JIM LEHRER: Now, didn’t the Fifth Circuit, as I read the Fifth Circuit decision today, it said that you can use all kinds of decisions–all kinds of reasons to, to admit somebody–the fact that your father or your mother went to the law–all kinds of things–but you cannot use race. Is that how you read the Fifth Circuit decision as well?

MR. SHAW: Well, the Fifth Circuit decision, no question, is a radical decision, and that’s why Clint is happy with it. But here’s–here’s the problem with that. We have all kinds of other factors taken into account, but all of a sudden, in spite of the history of racial discrimination in this country and the continuing significance of race in this country, the court is saying race has no significance when it comes to trying to remedy that history or provide full opportunity. The fact is, is that race continues to be an important issue. The question isn’t whether we see race in this country. The question is whether we use it as an inclusive tool, or whether we use it to exclude. The fact of the matter is that in this case, this affirmative action program was poorly crafted, but we still should consider race where it is appropriate as one factor among many to make sure we have an inclusive academic environment.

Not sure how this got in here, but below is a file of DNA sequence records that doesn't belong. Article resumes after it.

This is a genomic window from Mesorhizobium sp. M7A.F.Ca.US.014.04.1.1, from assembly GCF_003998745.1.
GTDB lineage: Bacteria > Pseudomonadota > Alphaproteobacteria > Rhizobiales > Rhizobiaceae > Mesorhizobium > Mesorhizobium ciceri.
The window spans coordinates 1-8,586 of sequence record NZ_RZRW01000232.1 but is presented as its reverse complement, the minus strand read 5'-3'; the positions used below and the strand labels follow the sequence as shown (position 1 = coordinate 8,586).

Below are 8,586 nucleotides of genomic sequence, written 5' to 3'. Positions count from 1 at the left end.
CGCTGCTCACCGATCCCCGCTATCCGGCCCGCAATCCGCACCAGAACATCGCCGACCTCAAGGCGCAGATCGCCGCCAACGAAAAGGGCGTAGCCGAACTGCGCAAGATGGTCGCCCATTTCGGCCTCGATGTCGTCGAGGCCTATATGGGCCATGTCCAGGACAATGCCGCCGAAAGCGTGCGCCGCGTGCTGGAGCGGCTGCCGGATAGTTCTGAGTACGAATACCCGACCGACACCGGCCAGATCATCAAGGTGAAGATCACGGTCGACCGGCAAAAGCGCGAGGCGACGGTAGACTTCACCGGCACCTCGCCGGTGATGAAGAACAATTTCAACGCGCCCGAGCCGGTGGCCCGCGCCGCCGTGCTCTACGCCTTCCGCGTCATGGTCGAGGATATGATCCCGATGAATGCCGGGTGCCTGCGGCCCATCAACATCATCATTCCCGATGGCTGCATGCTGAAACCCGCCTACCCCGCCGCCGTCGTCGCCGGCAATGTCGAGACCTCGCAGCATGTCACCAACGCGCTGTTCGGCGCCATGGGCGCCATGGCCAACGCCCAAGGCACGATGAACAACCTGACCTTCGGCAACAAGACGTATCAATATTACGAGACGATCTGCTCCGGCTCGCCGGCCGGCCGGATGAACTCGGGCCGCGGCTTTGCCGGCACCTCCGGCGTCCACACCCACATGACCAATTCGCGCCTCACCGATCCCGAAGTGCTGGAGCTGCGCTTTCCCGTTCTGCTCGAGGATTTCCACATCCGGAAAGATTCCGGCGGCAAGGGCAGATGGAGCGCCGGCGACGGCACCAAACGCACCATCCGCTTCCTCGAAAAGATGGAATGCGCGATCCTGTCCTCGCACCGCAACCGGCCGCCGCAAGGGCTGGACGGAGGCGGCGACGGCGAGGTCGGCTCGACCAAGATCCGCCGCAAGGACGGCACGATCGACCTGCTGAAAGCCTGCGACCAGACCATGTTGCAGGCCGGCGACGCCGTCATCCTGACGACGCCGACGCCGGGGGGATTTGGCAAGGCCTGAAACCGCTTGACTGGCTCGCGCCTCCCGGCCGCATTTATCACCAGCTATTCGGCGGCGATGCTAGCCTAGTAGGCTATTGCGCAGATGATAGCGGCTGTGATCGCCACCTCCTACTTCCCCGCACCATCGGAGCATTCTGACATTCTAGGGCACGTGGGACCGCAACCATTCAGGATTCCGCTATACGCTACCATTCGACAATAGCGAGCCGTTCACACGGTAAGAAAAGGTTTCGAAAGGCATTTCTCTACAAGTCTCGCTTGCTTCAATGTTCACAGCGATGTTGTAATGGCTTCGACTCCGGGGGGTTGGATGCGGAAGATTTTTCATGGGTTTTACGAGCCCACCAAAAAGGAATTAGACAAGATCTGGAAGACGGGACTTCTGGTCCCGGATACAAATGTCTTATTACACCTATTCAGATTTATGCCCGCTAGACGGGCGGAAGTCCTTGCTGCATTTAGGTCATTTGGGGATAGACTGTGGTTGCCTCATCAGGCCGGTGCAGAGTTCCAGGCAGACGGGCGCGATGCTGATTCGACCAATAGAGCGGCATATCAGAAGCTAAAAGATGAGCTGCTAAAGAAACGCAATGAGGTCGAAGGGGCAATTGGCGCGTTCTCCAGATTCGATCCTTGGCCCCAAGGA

JIM LEHRER: Let me see if I can get some agreement on process now. What is the practical effect? Forget whether you think it’s a great idea, or you think it’s a lousy idea, or whatever, whatever this decision. What is the practical effect of what the Supreme Court did today?

MR. BOLICK: What I hope the practical effect will be is that colleges instead of using racial preferences are going to start solving the underlying problems. When we have 50 percent dropout rates in inner city high schools, when we have the National Association of Educational Progress saying that 12 percent of black high school seniors are illiterate in reading, that is a serious problem, and we’re going to continue to see racial disparities. That is what affirmative action ought to address.

JIM LEHRER: You hope that will be–but under this ruling today, they don’t have to–they don’t have to suddenly tomorrow or today change their policy because of the ruling, do they?

MR. BOLICK: –that’s only, only within the Fifth Circuit do they have to change their policy.

JIM LEHRER: Which is Texas, Louisiana, and Mississippi.

MR. BOLICK: That’s right. But the problem is I’m afraid it’s going to be business as usual with people like Ted Shaw defending the status quo.

JIM LEHRER: What do you think is the practical effect on this?

MR. SHAW: The practical effect of this decision is that the law in the Fifth Circuit is going to remain murky, but the rest of the country is free to implement affirmative action, if it’s properly drawn pursuant to the Bacche decision 20 years ago. In the meantime, in the Fifth Circuit, obviously, there are going to be more challenges. The Clint Bolicks of the world–they’re not going to go away. We’re going to be back before the Supreme Court, uh, at some point with another challenge, and perhaps they’ll take it. But the effect of this decision today is simply to decline to endorse this radical view of the Fifth Circuit that race can’t be taken into account.